Coach them on proper technique and critique their performance so they know where they stand.
Insist on proper saddle height even if they’re afraid of not being able to put their feet flat on the ground. Tell them the truth—that pedaling with a too-low saddle will lead to chondromalacia. That will motivate them with worry on top of their fear.
Teach them the wonders of drafting, and be sure to overemphasize the difference it makes at family riding speeds. Make them ride scarily close to your rear wheel. And teach them about rotating pace lines.
Buy them upscale bikes, and remind them how expensive they are. The guilt they’ll feel for not appreciating them is a fantastic motivator.
Make sure they know that expensive bikes make hard hills easy, so when they’re struggling, they’ll think it’s them, and work harder to improve.
Force them to wear lycra shorts and jerseys. This will reinforce how easy and natural it is to just hop on a bike and ride somewhere.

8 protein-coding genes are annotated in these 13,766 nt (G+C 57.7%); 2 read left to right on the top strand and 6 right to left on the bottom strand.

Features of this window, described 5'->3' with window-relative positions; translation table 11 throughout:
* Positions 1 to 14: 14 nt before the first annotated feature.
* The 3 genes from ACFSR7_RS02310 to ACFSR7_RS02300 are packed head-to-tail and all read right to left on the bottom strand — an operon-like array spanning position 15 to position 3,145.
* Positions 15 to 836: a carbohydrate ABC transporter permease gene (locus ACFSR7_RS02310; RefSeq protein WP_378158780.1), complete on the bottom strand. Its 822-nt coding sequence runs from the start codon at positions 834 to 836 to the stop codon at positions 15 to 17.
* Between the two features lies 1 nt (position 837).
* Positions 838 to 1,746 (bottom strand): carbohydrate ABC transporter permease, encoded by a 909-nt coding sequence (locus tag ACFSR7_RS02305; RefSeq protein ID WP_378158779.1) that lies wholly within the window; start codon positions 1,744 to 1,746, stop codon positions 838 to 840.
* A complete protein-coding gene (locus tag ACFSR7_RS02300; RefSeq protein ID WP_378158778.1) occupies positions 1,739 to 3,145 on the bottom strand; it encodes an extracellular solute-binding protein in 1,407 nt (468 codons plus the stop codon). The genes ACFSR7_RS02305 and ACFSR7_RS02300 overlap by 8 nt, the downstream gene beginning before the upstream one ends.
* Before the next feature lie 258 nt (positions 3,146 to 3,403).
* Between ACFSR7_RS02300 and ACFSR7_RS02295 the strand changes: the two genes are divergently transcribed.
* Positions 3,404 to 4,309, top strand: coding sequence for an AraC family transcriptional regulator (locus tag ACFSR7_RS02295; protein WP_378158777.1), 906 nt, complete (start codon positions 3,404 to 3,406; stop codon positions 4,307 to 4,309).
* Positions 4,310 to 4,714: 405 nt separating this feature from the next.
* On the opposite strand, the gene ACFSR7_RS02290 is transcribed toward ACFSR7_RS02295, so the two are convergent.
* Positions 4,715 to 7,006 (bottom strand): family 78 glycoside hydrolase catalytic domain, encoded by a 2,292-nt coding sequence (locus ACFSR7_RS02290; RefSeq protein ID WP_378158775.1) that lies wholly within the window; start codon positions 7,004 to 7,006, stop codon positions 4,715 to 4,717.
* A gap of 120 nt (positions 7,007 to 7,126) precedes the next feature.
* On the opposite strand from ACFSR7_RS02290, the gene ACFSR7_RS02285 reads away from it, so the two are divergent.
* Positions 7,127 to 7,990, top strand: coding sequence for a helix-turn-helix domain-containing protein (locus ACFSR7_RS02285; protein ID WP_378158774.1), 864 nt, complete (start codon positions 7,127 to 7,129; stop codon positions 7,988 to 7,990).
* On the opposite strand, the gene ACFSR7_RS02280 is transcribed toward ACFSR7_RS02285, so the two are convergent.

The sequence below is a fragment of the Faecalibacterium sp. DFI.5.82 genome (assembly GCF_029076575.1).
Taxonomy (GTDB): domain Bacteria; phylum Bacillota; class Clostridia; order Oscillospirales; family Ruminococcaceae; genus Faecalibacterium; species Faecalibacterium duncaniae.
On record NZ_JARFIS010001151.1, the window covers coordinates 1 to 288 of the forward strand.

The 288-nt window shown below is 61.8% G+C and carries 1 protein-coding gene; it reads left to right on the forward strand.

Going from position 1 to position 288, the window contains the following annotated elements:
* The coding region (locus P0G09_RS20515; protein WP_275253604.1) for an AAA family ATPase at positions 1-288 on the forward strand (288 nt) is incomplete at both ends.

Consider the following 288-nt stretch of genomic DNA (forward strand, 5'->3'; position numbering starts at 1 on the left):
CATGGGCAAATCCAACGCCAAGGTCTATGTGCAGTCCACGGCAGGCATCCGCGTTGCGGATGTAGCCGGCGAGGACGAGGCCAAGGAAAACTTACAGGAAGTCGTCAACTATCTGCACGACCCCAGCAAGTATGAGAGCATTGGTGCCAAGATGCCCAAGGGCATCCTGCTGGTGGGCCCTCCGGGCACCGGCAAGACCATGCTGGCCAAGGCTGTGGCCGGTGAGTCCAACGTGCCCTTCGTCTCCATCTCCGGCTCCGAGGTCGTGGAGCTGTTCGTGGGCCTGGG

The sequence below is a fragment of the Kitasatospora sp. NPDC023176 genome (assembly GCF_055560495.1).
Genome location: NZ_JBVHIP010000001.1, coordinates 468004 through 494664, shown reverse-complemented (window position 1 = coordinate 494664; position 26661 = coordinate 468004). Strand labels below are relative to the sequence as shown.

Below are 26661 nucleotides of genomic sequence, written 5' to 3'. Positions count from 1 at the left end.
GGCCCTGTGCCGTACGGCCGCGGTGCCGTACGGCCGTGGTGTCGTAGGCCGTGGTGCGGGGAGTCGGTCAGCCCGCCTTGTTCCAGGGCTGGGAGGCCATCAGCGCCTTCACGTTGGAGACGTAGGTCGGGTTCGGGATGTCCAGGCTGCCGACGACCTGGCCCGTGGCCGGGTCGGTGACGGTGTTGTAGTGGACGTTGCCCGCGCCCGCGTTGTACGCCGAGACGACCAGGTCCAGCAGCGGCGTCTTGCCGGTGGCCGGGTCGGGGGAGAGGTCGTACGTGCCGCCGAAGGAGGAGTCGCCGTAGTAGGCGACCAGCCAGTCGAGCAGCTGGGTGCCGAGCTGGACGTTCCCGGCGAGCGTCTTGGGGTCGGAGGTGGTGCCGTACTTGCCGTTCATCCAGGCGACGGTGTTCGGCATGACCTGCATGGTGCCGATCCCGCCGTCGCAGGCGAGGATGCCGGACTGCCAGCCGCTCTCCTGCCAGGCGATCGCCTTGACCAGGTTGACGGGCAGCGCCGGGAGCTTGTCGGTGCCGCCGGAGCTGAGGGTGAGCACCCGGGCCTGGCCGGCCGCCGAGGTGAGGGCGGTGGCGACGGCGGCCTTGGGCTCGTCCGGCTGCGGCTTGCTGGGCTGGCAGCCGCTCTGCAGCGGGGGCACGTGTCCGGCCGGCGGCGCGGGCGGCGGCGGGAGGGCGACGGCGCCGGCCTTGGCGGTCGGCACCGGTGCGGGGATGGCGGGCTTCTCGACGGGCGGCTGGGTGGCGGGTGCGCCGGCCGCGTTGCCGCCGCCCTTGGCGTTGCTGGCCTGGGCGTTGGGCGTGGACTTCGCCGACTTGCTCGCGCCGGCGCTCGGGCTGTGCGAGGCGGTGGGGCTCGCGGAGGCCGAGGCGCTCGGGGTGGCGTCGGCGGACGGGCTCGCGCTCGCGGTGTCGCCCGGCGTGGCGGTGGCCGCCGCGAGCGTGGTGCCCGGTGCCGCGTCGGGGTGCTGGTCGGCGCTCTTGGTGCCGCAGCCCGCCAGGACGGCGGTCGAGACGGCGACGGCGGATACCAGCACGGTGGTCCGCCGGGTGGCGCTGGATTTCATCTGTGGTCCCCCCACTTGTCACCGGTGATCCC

Get them clipless pedals and matching shoes so they have that “locked in” feeling. Emphasize how much easier it is to ride this way, “once they get used to it.”
Point out stellar examples. If you ride in a club with fast women, tell your wife that if she puts some effort into it, she can be like them. If your child is chubby, admire his or her fitter friends.
Give your teenage daughter who doesn’t ride a bike a bracelet or necklace made of a bicycle chain. That will put her in the riding mood for sure.
Race vicariously through your children. Believe you’re doing them a favor by turning play into a lifetime obsession with cardiovascular fitness.